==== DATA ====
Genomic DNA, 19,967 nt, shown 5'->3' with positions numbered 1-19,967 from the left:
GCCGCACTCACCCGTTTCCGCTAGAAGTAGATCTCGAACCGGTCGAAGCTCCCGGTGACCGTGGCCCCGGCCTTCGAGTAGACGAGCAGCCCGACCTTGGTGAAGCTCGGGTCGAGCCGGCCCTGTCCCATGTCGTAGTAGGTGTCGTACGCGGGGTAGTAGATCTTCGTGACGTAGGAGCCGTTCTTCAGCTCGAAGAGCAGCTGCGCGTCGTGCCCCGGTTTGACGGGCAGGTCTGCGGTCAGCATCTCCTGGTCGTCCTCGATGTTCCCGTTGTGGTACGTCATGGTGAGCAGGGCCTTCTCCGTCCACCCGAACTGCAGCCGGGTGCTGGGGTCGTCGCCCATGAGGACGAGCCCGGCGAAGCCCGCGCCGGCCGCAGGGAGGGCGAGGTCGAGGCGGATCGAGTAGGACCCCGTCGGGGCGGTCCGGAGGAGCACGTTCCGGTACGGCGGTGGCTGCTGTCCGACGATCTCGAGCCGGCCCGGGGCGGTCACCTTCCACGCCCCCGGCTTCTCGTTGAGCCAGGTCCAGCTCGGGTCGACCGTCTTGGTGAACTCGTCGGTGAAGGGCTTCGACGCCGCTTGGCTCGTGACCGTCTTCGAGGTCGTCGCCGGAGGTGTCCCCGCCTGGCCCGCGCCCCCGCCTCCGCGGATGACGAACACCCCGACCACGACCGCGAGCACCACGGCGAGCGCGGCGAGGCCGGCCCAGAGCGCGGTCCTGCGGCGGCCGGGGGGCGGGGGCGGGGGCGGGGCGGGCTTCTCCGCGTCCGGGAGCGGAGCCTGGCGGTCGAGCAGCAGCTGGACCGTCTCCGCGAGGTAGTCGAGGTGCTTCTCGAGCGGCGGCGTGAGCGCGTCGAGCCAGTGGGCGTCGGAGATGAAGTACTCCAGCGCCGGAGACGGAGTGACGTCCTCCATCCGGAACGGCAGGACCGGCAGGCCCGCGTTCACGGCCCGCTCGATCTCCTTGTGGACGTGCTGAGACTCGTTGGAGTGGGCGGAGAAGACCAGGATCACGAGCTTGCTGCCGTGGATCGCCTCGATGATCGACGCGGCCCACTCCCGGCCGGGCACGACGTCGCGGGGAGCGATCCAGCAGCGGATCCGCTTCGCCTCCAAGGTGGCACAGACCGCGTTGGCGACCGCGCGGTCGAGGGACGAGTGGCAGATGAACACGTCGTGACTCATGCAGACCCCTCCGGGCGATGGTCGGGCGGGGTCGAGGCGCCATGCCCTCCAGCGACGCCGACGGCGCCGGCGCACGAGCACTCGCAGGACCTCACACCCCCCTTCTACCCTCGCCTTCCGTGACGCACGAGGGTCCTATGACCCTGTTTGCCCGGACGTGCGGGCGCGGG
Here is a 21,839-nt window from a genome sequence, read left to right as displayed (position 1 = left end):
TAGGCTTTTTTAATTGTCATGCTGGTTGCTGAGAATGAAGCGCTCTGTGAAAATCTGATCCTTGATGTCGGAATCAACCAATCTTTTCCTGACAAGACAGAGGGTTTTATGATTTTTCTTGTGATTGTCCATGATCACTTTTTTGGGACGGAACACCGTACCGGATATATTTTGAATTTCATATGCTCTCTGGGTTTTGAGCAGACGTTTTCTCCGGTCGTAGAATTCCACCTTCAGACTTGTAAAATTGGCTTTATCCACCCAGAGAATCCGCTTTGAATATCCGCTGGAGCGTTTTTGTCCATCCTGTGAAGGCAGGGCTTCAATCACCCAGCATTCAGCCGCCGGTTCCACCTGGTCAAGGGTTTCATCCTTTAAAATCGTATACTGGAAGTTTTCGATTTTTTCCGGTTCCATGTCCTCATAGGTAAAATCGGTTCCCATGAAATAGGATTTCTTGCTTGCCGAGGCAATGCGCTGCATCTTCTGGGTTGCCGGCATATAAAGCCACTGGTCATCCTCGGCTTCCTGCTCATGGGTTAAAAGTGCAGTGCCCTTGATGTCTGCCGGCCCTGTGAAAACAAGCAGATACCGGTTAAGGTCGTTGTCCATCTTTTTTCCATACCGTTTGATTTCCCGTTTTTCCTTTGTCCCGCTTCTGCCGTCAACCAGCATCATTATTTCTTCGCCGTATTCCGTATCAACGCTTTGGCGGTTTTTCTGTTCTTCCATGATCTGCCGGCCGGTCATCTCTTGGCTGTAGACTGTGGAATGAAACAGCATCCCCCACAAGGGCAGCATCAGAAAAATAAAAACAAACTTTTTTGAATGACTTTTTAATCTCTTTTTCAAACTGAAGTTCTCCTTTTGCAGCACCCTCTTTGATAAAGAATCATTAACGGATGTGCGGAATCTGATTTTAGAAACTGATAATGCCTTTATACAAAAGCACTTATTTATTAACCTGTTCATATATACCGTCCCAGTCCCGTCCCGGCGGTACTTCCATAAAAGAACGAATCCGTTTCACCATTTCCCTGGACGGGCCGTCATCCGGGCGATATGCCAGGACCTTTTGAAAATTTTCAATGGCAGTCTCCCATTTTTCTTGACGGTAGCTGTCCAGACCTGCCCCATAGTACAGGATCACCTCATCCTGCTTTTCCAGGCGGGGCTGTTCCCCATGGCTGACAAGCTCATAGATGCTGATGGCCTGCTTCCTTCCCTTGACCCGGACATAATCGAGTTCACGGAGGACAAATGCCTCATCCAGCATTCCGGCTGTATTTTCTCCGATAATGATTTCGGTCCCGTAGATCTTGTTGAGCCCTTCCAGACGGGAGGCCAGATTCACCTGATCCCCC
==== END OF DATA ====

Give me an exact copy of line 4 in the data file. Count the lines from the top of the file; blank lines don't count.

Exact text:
TAGGCTTTTTTAATTGTCATGCTGGTTGCTGAGAATGAAGCGCTCTGTGAAAATCTGATCCTTGATGTCGGAATCAACCAATCTTTTCCTGACAAGACAGAGGGTTTTATGATTTTTCTTGTGATTGTCCATGATCACTTTTTTGGGACGGAACACCGTACCGGATATATTTTGAATTTCATATGCTCTCTGGGTTTTGAGCAGACGTTTTCTCCGGTCGTAGAATTCCACCTTCAGACTTGTAAAATTGGCTTTATCCACCCAGAGAATCCGCTTTGAATATCCGCTGGAGCGTTTTTGTCCATCCTGTGAAGGCAGGGCTTCAATCACCCAGCATTCAGCCGCCGGTTCCACCTGGTCAAGGGTTTCATCCTTTAAAATCGTATACTGGAAGTTTTCGATTTTTTCCGGTTCCATGTCCTCATAGGTAAAATCGGTTCCCATGAAATAGGATTTCTTGCTTGCCGAGGCAATGCGCTGCATCTTCTGGGTTGCCGGCATATAAAGCCACTGGTCATCCTCGGCTTCCTGCTCATGGGTTAAAAGTGCAGTGCCCTTGATGTCTGCCGGCCCTGTGAAAACAAGCAGATACCGGTTAAGGTCGTTGTCCATCTTTTTTCCATACCGTTTGATTTCCCGTTTTTCCTTTGTCCCGCTTCTGCCGTCAACCAGCATCATTATTTCTTCGCCGTATTCCGTATCAACGCTTTGGCGGTTTTTCTGTTCTTCCATGATCTGCCGGCCGGTCATCTCTTGGCTGTAGACTGTGGAATGAAACAGCATCCCCCACAAGGGCAGCATCAGAAAAATAAAAACAAACTTTTTTGAATGACTTTTTAATCTCTTTTTCAAACTGAAGTTCTCCTTTTGCAGCACCCTCTTTGATAAAGAATCATTAACGGATGTGCGGAATCTGATTTTAGAAACTGATAATGCCTTTATACAAAAGCACTTATTTATTAACCTGTTCATATATACCGTCCCAGTCCCGTCCCGGCGGTACTTCCATAAAAGAACGAATCCGTTTCACCATTTCCCTGGACGGGCCGTCATCCGGGCGATATGCCAGGACCTTTTGAAAATTTTCAATGGCAGTCTCCCATTTTTCTTGACGGTAGCTGTCCAGACCTGCCCCATAGTACAGGATCACCTCATCCTGCTTTTCCAGGCGGGGCTGTTCCCCATGGCTGACAAGCTCATAGATGCTGATGGCCTGCTTCCTTCCCTTGACCCGGACATAATCGAGTTCACGGAGGACAAATGCCTCATCCAGCATTCCGGCTGTATTTTCTCCGATAATGATTTCGGTCCCGTAGATCTTGTTGAGCCCTTCCAGACGGGAGGCCAGATTCACCTGATCCCCC